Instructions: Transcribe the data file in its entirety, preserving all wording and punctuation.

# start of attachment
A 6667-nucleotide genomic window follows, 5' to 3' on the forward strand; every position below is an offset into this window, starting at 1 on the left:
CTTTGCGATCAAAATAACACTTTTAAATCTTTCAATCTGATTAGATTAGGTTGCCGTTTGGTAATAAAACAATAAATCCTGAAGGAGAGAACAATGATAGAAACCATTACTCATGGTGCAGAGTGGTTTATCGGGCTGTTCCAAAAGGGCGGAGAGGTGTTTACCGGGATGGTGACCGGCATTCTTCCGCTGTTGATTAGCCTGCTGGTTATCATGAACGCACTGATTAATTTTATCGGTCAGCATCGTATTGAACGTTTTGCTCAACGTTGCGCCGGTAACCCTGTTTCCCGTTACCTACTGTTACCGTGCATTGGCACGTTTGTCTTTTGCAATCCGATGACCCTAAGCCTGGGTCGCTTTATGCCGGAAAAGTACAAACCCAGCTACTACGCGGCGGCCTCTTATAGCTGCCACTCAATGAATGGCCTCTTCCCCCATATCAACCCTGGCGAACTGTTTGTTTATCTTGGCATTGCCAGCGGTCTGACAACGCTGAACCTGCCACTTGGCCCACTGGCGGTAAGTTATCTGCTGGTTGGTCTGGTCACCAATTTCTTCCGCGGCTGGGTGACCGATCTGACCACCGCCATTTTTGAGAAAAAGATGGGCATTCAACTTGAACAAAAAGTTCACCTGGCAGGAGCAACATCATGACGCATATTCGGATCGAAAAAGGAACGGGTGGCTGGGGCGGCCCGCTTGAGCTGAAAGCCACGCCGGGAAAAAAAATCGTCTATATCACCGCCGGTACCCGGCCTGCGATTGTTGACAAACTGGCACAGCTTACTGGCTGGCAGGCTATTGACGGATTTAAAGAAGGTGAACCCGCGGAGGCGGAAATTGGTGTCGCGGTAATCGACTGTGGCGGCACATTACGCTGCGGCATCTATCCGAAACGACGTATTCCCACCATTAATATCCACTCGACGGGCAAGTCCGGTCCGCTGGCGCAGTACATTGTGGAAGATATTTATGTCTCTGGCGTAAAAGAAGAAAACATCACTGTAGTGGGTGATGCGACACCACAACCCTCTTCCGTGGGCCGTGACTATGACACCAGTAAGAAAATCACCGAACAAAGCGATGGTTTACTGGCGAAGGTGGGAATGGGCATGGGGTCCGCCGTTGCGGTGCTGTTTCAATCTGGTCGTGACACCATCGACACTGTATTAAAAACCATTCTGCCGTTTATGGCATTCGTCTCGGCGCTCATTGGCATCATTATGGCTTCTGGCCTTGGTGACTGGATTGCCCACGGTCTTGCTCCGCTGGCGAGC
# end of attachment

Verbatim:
A 6667-nucleotide genomic window follows, 5' to 3' on the forward strand; every position below is an offset into this window, starting at 1 on the left:
CTTTGCGATCAAAATAACACTTTTAAATCTTTCAATCTGATTAGATTAGGTTGCCGTTTGGTAATAAAACAATAAATCCTGAAGGAGAGAACAATGATAGAAACCATTACTCATGGTGCAGAGTGGTTTATCGGGCTGTTCCAAAAGGGCGGAGAGGTGTTTACCGGGATGGTGACCGGCATTCTTCCGCTGTTGATTAGCCTGCTGGTTATCATGAACGCACTGATTAATTTTATCGGTCAGCATCGTATTGAACGTTTTGCTCAACGTTGCGCCGGTAACCCTGTTTCCCGTTACCTACTGTTACCGTGCATTGGCACGTTTGTCTTTTGCAATCCGATGACCCTAAGCCTGGGTCGCTTTATGCCGGAAAAGTACAAACCCAGCTACTACGCGGCGGCCTCTTATAGCTGCCACTCAATGAATGGCCTCTTCCCCCATATCAACCCTGGCGAACTGTTTGTTTATCTTGGCATTGCCAGCGGTCTGACAACGCTGAACCTGCCACTTGGCCCACTGGCGGTAAGTTATCTGCTGGTTGGTCTGGTCACCAATTTCTTCCGCGGCTGGGTGACCGATCTGACCACCGCCATTTTTGAGAAAAAGATGGGCATTCAACTTGAACAAAAAGTTCACCTGGCAGGAGCAACATCATGACGCATATTCGGATCGAAAAAGGAACGGGTGGCTGGGGCGGCCCGCTTGAGCTGAAAGCCACGCCGGGAAAAAAAATCGTCTATATCACCGCCGGTACCCGGCCTGCGATTGTTGACAAACTGGCACAGCTTACTGGCTGGCAGGCTATTGACGGATTTAAAGAAGGTGAACCCGCGGAGGCGGAAATTGGTGTCGCGGTAATCGACTGTGGCGGCACATTACGCTGCGGCATCTATCCGAAACGACGTATTCCCACCATTAATATCCACTCGACGGGCAAGTCCGGTCCGCTGGCGCAGTACATTGTGGAAGATATTTATGTCTCTGGCGTAAAAGAAGAAAACATCACTGTAGTGGGTGATGCGACACCACAACCCTCTTCCGTGGGCCGTGACTATGACACCAGTAAGAAAATCACCGAACAAAGCGATGGTTTACTGGCGAAGGTGGGAATGGGCATGGGGTCCGCCGTTGCGGTGCTGTTTCAATCTGGTCGTGACACCATCGACACTGTATTAAAAACCATTCTGCCGTTTATGGCATTCGTCTCGGCGCTCATTGGCATCATTATGGCTTCTGGCCTTGGTGACTGGATTGCCCACGGTCTTGCTCCGCTGGCGAGC